2Ospreys are amazing!With a wingspan of 1.5 metres they are one of our largest birds of prey.They are the only British bird of prey to eat only fish.Ospreys can live for more than 20 years.Most European migrate to Africa for the winter. Ospreys that breed in North America migrate to South America for the winter.It takes an Osprey two to three weeks to fly 3000 miles when they migrate in Spring and Autumn – that’s around 200 miles a day. They can travel at speeds of over 50 miles per hour.They arrive back at their nests at the end of March to breed and raise young before returning to Africa for the Winter.In the UK there are over 250 breeding pairs in Scotland, seven in England (five at Rutland Water and others in Northumberland and Cumbria) and three in Wales.Ospreys are found throughout much of Europe and also North America.
3Ospreys in the UKThey were extinct in the UK by the late 1920s as a result of persecution by man – but started returning in the 1950s. The first nest was at Loch Garten.In 1969, a pair first returned to the Scottish Wildlife Trust’s Loch of the Lowes Wildlife Reserve, when they were only the fifth known pair in Scotland.64 Scottish Ospreys were released at Rutland Water between 1996 and 2001 in order to establish a population in central England for the first time in over 150 years. This was the first project of its kind in Europe – and has now been replicated in Spain and Italy. 76 young Ospreys have fledged from nests in the Rutland Water area since 2001.Ospreys from Rutland Water have also recently helped Ospreys re-colonise Wales. They have nested on the Montgomeryshire Wildlife Trust’s Cors Dyfi Reserve since 2011.In 2010, an Osprey named Lady of the Loch began her twentieth breeding season at the Loch of the Lowes. There’s even been a song written about her! Fly Lady Fly can be downloaded from iTunes.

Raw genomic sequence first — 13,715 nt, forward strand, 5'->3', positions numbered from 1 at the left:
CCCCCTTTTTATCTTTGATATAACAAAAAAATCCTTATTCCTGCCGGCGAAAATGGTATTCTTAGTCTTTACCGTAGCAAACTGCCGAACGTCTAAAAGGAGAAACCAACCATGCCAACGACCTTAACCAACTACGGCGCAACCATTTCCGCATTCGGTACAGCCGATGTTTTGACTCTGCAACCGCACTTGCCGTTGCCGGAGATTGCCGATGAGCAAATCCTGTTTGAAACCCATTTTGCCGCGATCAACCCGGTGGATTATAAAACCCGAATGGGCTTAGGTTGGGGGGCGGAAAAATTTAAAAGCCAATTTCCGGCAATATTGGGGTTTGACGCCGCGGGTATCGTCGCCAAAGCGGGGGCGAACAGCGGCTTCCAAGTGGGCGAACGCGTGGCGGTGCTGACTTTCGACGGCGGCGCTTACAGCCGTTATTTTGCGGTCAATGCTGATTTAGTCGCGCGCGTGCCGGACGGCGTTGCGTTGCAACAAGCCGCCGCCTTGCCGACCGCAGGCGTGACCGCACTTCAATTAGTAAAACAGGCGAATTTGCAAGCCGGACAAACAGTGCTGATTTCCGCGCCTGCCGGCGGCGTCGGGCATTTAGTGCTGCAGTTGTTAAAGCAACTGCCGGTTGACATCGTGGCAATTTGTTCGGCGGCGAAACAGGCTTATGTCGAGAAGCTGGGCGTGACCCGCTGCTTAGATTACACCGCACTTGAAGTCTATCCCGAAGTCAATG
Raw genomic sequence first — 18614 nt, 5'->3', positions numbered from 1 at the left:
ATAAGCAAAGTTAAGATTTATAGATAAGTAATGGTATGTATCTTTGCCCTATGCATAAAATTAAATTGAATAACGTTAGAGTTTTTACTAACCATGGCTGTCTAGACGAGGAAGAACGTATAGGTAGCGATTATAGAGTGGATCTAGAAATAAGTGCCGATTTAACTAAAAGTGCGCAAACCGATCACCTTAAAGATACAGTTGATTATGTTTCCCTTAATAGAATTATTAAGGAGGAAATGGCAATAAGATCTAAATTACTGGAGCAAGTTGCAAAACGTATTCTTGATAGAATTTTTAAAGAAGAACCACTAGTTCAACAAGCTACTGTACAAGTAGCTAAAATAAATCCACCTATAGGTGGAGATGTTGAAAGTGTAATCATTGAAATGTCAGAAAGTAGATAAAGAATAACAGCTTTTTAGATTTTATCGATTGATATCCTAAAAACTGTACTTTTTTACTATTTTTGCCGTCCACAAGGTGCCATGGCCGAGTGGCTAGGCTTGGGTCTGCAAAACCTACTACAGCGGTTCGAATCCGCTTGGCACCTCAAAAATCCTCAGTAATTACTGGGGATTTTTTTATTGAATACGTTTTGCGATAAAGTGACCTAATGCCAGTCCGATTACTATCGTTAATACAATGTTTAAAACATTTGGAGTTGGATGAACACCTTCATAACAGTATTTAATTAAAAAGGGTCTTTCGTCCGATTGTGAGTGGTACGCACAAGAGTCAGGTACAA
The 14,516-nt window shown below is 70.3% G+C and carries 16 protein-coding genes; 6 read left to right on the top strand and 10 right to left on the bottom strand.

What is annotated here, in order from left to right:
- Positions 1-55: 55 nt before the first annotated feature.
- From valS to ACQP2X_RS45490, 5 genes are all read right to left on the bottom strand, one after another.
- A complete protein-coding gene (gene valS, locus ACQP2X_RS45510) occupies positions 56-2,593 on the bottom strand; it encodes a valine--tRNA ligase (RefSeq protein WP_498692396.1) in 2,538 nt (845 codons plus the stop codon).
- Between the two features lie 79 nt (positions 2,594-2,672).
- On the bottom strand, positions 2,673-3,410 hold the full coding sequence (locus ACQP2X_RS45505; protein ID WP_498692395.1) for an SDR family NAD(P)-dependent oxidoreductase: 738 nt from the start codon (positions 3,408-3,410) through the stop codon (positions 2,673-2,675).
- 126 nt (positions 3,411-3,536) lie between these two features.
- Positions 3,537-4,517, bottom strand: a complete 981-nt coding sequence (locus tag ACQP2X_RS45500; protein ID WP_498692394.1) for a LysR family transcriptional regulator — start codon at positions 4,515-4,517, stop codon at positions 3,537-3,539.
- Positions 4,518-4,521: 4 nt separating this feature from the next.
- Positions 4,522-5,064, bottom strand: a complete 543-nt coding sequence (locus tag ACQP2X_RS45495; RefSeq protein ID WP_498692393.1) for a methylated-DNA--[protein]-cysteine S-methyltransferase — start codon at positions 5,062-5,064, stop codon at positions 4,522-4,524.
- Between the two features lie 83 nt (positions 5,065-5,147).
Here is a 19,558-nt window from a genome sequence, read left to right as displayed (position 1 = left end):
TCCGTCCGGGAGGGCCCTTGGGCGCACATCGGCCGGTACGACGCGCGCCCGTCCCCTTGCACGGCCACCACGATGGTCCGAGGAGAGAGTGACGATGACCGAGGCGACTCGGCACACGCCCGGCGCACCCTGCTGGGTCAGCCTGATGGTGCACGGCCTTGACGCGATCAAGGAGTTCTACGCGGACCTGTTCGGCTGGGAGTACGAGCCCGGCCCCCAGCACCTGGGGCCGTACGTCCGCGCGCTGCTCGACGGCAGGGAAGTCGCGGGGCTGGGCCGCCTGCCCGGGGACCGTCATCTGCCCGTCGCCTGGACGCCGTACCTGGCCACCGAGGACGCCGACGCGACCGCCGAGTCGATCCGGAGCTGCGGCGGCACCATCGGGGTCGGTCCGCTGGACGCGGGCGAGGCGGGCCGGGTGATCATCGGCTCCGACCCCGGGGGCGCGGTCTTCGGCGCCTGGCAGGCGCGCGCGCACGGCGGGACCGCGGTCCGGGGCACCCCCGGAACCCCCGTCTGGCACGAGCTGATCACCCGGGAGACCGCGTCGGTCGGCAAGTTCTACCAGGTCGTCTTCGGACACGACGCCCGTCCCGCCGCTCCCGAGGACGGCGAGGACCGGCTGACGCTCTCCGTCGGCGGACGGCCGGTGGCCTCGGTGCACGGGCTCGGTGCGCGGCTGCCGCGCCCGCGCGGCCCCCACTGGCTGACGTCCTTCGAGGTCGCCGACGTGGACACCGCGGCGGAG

4What is World Osprey Week (WOW)? WOW is an exciting opportunity for schools to:Follow Ospreys on their spring migrationLearn about these incredible birdsMake links with other schools around the world
5Which Ospreys will we be tracking? We’ll be following satellite-tagged Ospreys from:EnglandScotlandFinlandCorsicaUnited States
6Following the Ospreys on migration The WOW website includes an interactive Google map to track the birds on migration
7Following the Ospreys on migration Daily blogs during WOW to help teachers and students interpret the migrations.Introductions to all the satellite-tagged birds.
8School resourcesAll schools have free access to a range of schools resources, including lesson plans and ideasRegistration is very simpleOnce registered schools have full, free access to the resources – for primary and secondary schools.
10Setting-up your school page Once registered for the WOW website all schools can set-up their own page by completing a simple online formAll schools will be included on the interactive map and their page posted on the WOW website